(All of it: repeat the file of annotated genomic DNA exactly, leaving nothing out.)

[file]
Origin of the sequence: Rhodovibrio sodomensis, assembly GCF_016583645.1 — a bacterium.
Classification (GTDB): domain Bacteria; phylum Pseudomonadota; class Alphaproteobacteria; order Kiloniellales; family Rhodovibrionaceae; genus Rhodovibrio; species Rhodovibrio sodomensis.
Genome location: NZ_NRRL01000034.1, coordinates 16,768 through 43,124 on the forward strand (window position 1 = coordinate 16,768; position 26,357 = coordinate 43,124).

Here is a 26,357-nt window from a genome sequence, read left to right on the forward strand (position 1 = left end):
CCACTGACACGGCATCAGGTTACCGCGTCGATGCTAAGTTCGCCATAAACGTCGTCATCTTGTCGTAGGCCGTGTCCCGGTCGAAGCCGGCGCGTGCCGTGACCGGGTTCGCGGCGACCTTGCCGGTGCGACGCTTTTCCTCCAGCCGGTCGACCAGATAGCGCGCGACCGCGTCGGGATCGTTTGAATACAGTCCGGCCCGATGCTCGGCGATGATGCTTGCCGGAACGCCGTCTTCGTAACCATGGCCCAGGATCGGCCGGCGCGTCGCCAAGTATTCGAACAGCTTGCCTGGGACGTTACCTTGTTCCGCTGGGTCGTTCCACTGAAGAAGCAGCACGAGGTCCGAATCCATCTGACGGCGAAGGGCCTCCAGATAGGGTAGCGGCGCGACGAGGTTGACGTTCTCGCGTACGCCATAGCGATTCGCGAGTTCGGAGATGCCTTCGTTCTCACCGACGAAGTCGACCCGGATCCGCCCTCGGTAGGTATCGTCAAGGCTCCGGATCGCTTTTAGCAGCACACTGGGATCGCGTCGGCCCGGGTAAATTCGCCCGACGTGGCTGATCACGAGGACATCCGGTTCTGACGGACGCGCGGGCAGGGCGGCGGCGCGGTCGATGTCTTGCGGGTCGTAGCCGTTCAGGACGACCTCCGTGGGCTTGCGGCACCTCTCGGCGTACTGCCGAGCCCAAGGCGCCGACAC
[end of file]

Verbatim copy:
Origin of the sequence: Rhodovibrio sodomensis, assembly GCF_016583645.1 — a bacterium.
Classification (GTDB): domain Bacteria; phylum Pseudomonadota; class Alphaproteobacteria; order Kiloniellales; family Rhodovibrionaceae; genus Rhodovibrio; species Rhodovibrio sodomensis.
Genome location: NZ_NRRL01000034.1, coordinates 16,768 through 43,124 on the forward strand (window position 1 = coordinate 16,768; position 26,357 = coordinate 43,124).

Here is a 26,357-nt window from a genome sequence, read left to right on the forward strand (position 1 = left end):
CCACTGACACGGCATCAGGTTACCGCGTCGATGCTAAGTTCGCCATAAACGTCGTCATCTTGTCGTAGGCCGTGTCCCGGTCGAAGCCGGCGCGTGCCGTGACCGGGTTCGCGGCGACCTTGCCGGTGCGACGCTTTTCCTCCAGCCGGTCGACCAGATAGCGCGCGACCGCGTCGGGATCGTTTGAATACAGTCCGGCCCGATGCTCGGCGATGATGCTTGCCGGAACGCCGTCTTCGTAACCATGGCCCAGGATCGGCCGGCGCGTCGCCAAGTATTCGAACAGCTTGCCTGGGACGTTACCTTGTTCCGCTGGGTCGTTCCACTGAAGAAGCAGCACGAGGTCCGAATCCATCTGACGGCGAAGGGCCTCCAGATAGGGTAGCGGCGCGACGAGGTTGACGTTCTCGCGTACGCCATAGCGATTCGCGAGTTCGGAGATGCCTTCGTTCTCACCGACGAAGTCGACCCGGATCCGCCCTCGGTAGGTATCGTCAAGGCTCCGGATCGCTTTTAGCAGCACACTGGGATCGCGTCGGCCCGGGTAAATTCGCCCGACGTGGCTGATCACGAGGACATCCGGTTCTGACGGACGCGCGGGCAGGGCGGCGGCGCGGTCGATGTCTTGCGGGTCGTAGCCGTTCAGGACGACCTCCGTGGGCTTGCGGCACCTCTCGGCGTACTGCCGAGCCCAAGGCGCCGACAC